So, if I’m in a community and I know all the players and I can get things done by calling on people, I just don't see any great reason to run to a bigger city.
Chad Chancellor: If you were a small-town mayor or economic development board member thinking of starting a program or getting your act together in economic development, how would you feel about hiring a consultant or finding mentors or folks that can help guide you?
Mark Manning: I think you have to. You have to have a mentor especially if you've either not done it or if you've done it wrong for many years. And I see both kinds of communities. You see some communities that are like a blank sheet of paper. I think that's fabulous because you don't have to go in and make the mistakes that everybody else has made, but you got to have somebody help, guide you through that.
Then I see other communities that make the same mistakes over and over and over and I’m not going to say which one I’m talking about, but you know who I’m talking about and it's like they are their own worst enemies. What we do is not rocket science, but it is an art. You have to pull together the right people to do the right things and then when you have the product, you'll find somebody wants to buy.
Chad Chancellor: At what point do you think a community will hire a full-time economic development person?
Mark Manning: Oh wow! Not only at what point should they, but what kind of person should they. First of all, if you just don't have enough money to do anything but pay somebody a little salary and then there’s nothing left over to do any kind of product development, don't hire anybody. That’s when you might want to bring in a firm that deals with small towns and maybe two or three towns get together and share resources to do something. But if you can't afford it, don't do it.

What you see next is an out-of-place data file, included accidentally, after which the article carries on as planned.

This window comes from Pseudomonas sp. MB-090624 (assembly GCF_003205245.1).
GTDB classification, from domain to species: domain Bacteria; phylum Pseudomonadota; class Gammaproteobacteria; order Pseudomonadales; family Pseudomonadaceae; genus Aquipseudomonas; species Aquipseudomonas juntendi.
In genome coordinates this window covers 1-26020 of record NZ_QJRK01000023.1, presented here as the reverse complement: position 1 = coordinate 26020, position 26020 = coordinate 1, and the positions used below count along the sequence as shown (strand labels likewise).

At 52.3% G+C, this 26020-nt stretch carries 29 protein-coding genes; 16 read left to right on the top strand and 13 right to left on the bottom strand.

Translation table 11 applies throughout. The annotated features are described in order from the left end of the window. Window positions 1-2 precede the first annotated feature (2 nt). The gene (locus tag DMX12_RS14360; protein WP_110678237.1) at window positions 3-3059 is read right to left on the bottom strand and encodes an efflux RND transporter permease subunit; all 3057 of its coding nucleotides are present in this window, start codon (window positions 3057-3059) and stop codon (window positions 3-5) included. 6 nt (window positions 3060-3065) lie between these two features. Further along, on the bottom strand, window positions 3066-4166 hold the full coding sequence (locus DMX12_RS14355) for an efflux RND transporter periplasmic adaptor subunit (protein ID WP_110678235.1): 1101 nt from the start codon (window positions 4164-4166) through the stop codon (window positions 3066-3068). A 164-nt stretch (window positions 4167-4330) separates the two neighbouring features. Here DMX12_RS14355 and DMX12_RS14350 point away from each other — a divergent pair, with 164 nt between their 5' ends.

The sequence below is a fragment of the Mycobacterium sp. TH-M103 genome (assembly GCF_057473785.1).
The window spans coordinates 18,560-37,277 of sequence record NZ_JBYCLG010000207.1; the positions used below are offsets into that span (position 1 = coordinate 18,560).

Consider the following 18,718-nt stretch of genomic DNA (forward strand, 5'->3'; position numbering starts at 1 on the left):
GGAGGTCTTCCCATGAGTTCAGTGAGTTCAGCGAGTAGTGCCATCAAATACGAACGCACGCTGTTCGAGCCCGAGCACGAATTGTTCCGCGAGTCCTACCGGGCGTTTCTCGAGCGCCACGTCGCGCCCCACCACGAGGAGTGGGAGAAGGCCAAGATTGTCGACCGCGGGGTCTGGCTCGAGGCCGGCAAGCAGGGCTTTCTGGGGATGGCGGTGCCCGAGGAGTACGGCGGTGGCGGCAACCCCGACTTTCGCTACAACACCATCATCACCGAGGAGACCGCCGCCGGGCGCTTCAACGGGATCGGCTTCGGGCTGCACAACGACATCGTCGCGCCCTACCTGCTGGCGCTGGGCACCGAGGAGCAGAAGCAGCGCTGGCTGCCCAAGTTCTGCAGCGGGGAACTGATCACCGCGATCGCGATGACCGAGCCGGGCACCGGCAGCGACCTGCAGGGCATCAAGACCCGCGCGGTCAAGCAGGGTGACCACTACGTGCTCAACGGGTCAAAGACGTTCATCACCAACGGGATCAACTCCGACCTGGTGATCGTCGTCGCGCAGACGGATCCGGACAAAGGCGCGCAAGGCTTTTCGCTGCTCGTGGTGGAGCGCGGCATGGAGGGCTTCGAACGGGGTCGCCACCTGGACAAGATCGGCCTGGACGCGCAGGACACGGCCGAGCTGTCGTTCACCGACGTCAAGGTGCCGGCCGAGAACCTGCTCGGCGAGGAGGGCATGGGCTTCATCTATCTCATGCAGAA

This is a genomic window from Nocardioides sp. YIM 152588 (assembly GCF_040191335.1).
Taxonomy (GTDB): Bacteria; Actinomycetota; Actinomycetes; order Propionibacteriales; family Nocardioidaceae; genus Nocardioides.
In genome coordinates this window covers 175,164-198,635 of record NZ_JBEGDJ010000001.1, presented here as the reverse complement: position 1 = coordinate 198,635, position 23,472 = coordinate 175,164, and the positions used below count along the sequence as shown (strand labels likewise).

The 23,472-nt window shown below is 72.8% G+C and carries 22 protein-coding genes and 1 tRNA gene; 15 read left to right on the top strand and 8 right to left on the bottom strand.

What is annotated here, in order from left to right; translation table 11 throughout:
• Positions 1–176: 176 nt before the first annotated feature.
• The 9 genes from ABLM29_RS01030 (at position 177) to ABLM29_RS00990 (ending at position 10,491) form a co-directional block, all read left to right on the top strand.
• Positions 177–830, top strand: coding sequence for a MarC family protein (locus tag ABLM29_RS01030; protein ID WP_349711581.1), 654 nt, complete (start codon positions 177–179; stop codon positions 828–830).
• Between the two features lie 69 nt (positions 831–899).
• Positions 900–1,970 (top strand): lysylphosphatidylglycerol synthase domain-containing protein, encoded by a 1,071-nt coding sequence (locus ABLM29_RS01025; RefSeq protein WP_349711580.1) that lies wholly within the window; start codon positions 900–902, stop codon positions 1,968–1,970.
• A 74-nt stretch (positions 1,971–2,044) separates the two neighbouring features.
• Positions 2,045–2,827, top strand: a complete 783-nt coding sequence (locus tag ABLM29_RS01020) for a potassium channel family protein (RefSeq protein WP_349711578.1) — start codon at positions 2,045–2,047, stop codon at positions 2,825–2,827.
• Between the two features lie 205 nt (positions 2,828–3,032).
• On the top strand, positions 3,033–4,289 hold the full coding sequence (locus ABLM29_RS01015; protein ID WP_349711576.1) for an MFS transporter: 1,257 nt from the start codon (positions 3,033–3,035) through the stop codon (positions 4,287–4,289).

Then if you are in a position where you have a steady stream of income and you can afford to do it, be very, very careful about how you hire someone and who you hire because a bad salesman can't sell diamonds and a good salesman can’t sell coal. So, you have to find somebody that can come in and understand what you've really got, not feed you a line about how I’ve got 40 prospects and so forth and so on. Get somebody that you trust and then build a relationship with them.
Chad Chancellor: I got one last question I got to ask you. I can't let you out of here. So, Mark is a Mississippi State guy like I am and our baseball teams hitting up off to a good start, our basketball teams look like they’ll make the NCAA Tournament. How does it feel to be a Mississippi State fan now compared to 30 years ago or 20 years ago?